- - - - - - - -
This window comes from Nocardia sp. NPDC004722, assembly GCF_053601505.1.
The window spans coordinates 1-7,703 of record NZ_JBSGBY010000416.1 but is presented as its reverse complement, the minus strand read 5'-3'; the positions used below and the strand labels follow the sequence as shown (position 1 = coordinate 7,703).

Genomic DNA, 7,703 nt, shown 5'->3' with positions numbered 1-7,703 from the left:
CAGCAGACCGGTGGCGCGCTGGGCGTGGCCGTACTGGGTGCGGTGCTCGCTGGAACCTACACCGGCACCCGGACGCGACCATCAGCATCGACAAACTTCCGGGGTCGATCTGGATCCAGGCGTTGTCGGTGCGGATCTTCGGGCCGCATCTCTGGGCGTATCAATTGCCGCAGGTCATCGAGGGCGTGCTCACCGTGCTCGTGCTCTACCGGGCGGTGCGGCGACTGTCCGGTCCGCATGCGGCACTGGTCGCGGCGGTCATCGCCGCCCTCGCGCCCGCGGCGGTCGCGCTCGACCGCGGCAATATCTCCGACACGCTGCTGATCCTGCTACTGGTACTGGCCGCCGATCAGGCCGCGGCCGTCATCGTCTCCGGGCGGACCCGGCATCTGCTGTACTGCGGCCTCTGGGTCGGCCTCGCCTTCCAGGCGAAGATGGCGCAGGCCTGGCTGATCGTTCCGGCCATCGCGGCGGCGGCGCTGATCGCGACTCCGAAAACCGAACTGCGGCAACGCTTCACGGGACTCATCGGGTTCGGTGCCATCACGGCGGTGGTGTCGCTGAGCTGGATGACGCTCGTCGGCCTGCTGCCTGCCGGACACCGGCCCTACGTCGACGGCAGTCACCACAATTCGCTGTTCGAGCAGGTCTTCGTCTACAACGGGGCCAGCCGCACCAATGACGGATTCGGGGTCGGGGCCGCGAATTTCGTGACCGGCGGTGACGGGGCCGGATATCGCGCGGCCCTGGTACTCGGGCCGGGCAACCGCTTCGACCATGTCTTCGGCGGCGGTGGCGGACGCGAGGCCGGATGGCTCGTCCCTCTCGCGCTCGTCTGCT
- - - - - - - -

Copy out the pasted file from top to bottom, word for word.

This window comes from Nocardia sp. NPDC004722, assembly GCF_053601505.1.
The window spans coordinates 1-7,703 of record NZ_JBSGBY010000416.1 but is presented as its reverse complement, the minus strand read 5'-3'; the positions used below and the strand labels follow the sequence as shown (position 1 = coordinate 7,703).

Genomic DNA, 7,703 nt, shown 5'->3' with positions numbered 1-7,703 from the left:
CAGCAGACCGGTGGCGCGCTGGGCGTGGCCGTACTGGGTGCGGTGCTCGCTGGAACCTACACCGGCACCCGGACGCGACCATCAGCATCGACAAACTTCCGGGGTCGATCTGGATCCAGGCGTTGTCGGTGCGGATCTTCGGGCCGCATCTCTGGGCGTATCAATTGCCGCAGGTCATCGAGGGCGTGCTCACCGTGCTCGTGCTCTACCGGGCGGTGCGGCGACTGTCCGGTCCGCATGCGGCACTGGTCGCGGCGGTCATCGCCGCCCTCGCGCCCGCGGCGGTCGCGCTCGACCGCGGCAATATCTCCGACACGCTGCTGATCCTGCTACTGGTACTGGCCGCCGATCAGGCCGCGGCCGTCATCGTCTCCGGGCGGACCCGGCATCTGCTGTACTGCGGCCTCTGGGTCGGCCTCGCCTTCCAGGCGAAGATGGCGCAGGCCTGGCTGATCGTTCCGGCCATCGCGGCGGCGGCGCTGATCGCGACTCCGAAAACCGAACTGCGGCAACGCTTCACGGGACTCATCGGGTTCGGTGCCATCACGGCGGTGGTGTCGCTGAGCTGGATGACGCTCGTCGGCCTGCTGCCTGCCGGACACCGGCCCTACGTCGACGGCAGTCACCACAATTCGCTGTTCGAGCAGGTCTTCGTCTACAACGGGGCCAGCCGCACCAATGACGGATTCGGGGTCGGGGCCGCGAATTTCGTGACCGGCGGTGACGGGGCCGGATATCGCGCGGCCCTGGTACTCGGGCCGGGCAACCGCTTCGACCATGTCTTCGGCGGCGGTGGCGGACGCGAGGCCGGATGGCTCGTCCCTCTCGCGCTCGTCTGCT